Sunday, June 12, 2005

Ethical Illegality

At our age, the border between legality and illegality is as blurred as ever. Between drinking underaged, getting fake ids, sharing music, there is an obvious tendency to do things that are illegal. At which point we have to question the effectiveness of these laws, and more than that, the necessity of these laws. It would seem, through simple inspection, that if our ethical minds tell us that sharing music is okay, that drinking at 19 is okay, then we ought to do it. This of course does not include abuse of anything, but if we are to be truly true to ourselves and our society, would it not seem logical for us to follow our ethical decisions in our neo-utilitarian way?

I have heard many people say that utilitarian moral philosophy has won out and as a result this is who we are. And as Nietzsche says this and Rawls and others, I believe that in terms of reality we have another player at hand. The economic-legalistic framework that stands contrary to the utilitarian perspective. As the RIAA meddles in favor of maintaining its profit share, it honors this relatively new-American concept of intellectual property. They proclaim that a person's art is owned and operated by them alone. This of course is absurd, actually, and a recent suit brought against Al Franken involving the terms 'Fair and Balanced' has proved that the kind of intellectual property rights garnered through words are in no way protected. Moreover, intellectual property rights do not protect if I am to film a piece of work (e.g. a picture of a painting is considered in itself a new artisitic creation, the MPAA then would be faulted in attacking bootleggers, and any law against bootlegging should be struck down (in the name of intellectual property rights)). If I rearrange, slightly, the notes in a song it has become in itself a new song -- if I cover the song, it can be considered my own. There are a wide array of faults in making this low form of art intellectual. Art has in the past garnered its fame because of its excellence and its originality. Art in its intellectual escape is not the popular misfits that are put out today -- we look at a Monet and not a copy of a Monet because we can say it is a Monet, and we can enjoy its aging grace. We look at new art today that excites us and label it great because it reminds us of how we feel when we look at other great works of art [and this is me simply summarizing -- and definately not bringing to justice -- the art history philosophy of Danto]. Ciara's 1,2 step, however, doesn't breed a similar kind of appreciation. It ought to fall under the category of Pleasure Property where its primary focus is inciting pleasure in the subjects. It is within us that the satisfaction is garnered and is transfered to the 'artist' through a back-channel of economic success. The reason why true phenoms don't exist in the pop music business is because in truth the RIAA and the record executives mass produce these relatively worthless talents into catchy poppy personas that we just can't get enough of listening to, but 10 years down the line wont give three shits about. Does anyone care about Juvenile? Anyone read the recent NY Times article on the decay of Limp Bizkit? The ought not be protected on anything besides the sentiment of greed that ingratiate these business maestros who commondeer our attention and our cash. When in truth the artist is undeserving of attention, they only sustain the very shifting taste and pleasure of a person, and in that regard the business of suing people shall only serve to deflect the real issue. People will continue to push the quick fix until either music becomes good again, or the RIAA stops hiding behind this unsuitable veil of intellectual property rights.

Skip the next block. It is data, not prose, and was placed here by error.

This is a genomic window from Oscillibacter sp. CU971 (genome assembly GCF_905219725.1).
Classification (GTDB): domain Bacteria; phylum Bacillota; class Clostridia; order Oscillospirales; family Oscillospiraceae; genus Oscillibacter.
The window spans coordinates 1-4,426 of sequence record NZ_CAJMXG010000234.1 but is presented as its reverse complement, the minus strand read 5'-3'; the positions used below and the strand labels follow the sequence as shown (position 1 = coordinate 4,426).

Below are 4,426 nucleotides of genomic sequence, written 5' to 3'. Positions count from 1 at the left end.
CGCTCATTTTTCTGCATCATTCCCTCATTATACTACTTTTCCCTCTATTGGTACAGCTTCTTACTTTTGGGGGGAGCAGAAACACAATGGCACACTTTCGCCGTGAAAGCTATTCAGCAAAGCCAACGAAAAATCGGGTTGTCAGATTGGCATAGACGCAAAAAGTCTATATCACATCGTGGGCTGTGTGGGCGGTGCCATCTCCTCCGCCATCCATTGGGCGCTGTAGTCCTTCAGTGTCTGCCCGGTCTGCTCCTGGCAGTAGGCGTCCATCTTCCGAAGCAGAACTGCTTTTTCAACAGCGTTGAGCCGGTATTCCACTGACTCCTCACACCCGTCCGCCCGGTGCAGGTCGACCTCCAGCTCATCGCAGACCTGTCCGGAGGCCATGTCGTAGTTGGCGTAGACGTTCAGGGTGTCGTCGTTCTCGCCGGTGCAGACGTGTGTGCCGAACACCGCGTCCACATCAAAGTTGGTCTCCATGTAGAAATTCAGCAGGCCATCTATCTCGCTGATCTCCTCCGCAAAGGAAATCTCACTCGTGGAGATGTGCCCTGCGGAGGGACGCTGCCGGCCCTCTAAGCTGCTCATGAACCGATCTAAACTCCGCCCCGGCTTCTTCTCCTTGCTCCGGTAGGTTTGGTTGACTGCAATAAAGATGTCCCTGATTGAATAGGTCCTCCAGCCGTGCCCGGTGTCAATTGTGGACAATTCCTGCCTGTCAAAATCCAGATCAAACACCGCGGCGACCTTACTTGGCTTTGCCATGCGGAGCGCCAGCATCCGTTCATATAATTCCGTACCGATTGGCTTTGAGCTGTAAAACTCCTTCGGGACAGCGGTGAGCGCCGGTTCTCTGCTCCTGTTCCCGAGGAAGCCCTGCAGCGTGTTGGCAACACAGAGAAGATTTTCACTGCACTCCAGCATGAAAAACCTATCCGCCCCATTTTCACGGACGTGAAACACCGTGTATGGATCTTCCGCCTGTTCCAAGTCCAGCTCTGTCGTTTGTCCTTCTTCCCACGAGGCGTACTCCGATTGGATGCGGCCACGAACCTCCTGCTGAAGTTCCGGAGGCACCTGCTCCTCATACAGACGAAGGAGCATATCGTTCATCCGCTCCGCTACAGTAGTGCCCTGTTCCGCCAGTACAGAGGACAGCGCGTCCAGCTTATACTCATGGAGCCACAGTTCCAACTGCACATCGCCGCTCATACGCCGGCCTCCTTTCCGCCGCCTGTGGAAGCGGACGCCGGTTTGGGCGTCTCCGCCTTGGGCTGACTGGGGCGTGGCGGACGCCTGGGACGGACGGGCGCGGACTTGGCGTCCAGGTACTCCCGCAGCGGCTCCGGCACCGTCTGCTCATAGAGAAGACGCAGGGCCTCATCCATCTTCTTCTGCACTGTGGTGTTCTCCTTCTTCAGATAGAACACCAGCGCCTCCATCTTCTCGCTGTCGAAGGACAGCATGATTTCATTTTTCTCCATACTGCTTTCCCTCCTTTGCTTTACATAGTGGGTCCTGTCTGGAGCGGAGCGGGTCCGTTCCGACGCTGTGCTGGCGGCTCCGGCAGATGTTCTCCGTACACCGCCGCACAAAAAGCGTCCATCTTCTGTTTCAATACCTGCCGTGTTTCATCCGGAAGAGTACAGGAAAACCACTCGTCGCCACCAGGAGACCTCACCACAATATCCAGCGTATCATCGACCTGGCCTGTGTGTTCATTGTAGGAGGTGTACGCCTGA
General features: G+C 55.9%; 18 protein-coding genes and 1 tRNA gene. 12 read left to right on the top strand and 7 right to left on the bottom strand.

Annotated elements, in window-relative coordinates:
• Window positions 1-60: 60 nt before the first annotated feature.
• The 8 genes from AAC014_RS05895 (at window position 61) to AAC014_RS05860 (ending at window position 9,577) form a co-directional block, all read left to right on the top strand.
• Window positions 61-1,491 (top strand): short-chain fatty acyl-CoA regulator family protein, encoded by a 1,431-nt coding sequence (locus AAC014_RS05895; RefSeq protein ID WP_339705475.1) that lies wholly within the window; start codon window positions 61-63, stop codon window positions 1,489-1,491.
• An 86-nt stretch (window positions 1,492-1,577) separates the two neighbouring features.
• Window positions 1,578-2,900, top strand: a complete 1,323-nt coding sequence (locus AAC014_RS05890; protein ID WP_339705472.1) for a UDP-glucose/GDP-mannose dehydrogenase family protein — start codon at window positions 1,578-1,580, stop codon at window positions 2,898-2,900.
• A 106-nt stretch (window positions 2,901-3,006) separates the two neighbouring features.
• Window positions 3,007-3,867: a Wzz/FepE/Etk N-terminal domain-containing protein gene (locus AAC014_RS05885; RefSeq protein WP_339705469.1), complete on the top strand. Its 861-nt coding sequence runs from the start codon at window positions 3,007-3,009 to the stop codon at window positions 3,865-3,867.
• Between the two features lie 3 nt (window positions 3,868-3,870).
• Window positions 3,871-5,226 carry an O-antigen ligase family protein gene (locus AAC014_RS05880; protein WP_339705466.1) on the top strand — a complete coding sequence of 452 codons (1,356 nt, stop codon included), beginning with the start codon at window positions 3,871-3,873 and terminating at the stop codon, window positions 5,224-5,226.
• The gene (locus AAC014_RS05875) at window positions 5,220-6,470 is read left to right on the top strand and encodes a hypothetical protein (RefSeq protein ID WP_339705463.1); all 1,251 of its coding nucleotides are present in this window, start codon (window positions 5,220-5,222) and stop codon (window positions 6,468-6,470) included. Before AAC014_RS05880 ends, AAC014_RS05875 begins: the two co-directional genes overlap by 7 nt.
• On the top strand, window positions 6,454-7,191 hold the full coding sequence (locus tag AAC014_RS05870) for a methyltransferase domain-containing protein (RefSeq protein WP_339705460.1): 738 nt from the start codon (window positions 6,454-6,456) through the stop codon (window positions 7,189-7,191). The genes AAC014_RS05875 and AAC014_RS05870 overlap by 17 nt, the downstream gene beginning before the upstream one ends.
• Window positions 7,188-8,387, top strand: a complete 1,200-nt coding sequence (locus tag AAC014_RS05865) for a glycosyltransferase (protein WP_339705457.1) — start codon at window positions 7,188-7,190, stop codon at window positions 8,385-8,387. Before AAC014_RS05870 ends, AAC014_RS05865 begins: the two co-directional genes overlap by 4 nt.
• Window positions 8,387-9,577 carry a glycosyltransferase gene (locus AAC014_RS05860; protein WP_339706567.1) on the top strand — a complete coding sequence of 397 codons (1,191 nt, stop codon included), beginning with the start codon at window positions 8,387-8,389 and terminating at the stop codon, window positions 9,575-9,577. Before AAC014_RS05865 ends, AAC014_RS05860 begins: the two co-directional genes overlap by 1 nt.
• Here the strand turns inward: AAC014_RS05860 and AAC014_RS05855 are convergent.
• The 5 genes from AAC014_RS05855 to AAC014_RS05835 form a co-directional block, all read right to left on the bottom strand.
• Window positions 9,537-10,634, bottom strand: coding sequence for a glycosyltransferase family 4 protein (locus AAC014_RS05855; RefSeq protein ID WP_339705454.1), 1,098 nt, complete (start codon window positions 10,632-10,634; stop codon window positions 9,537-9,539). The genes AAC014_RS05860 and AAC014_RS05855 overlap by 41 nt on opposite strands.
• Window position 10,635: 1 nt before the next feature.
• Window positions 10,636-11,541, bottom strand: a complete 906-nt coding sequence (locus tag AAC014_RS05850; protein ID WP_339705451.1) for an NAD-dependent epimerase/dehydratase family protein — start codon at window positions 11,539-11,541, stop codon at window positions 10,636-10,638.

We are also confronting an equally evil danger: the parental-authoritative impulse where our elders presume to know more of life than us and wish to eliminate our sentiments legalistically. When we of course know at 19,20 and the like that the desire to drink far outweighs our personal obligation to law. It is but a farce written down on a whim to please the moral values of a select few americans [concerned parents]. The same people who unknowingly ruin school for their children through the incessant badgering of teachers and administrators have popped their little heads in order to redefine an ethical relationship on the basis of a this confuscian non-americana perspective. What is agreeable to all is that people learn to drink responsably, and more so that we do not with a signature on a piece of paper make 15 million Americans instantly criminals for having impulsive and still legitimate, assuming excess is not involved, desires. This would be the utilitarian determination. It would be Aristotlelian. It would be good. But in imposing personal beliefs on others we have lobbied for a law that stands directly in contrast to the national benefit, and personal excercise. If we said that a majority of college students did not drink, perhaps we could stand on the slippery slope and still hold our ground, but as this is not the case America just seems to be falling into denial, self-delusion and a bunch of other neurotic conditions that force it to pretend as if all is well, when it really isn't.

And thus, if we hold this truth to be evident that the moral philosophy for which we believe in is to be utilitarian: then by the goodness that is in our young hearts may we remain ethical in our lives, albeit contradictory to our backwards laws.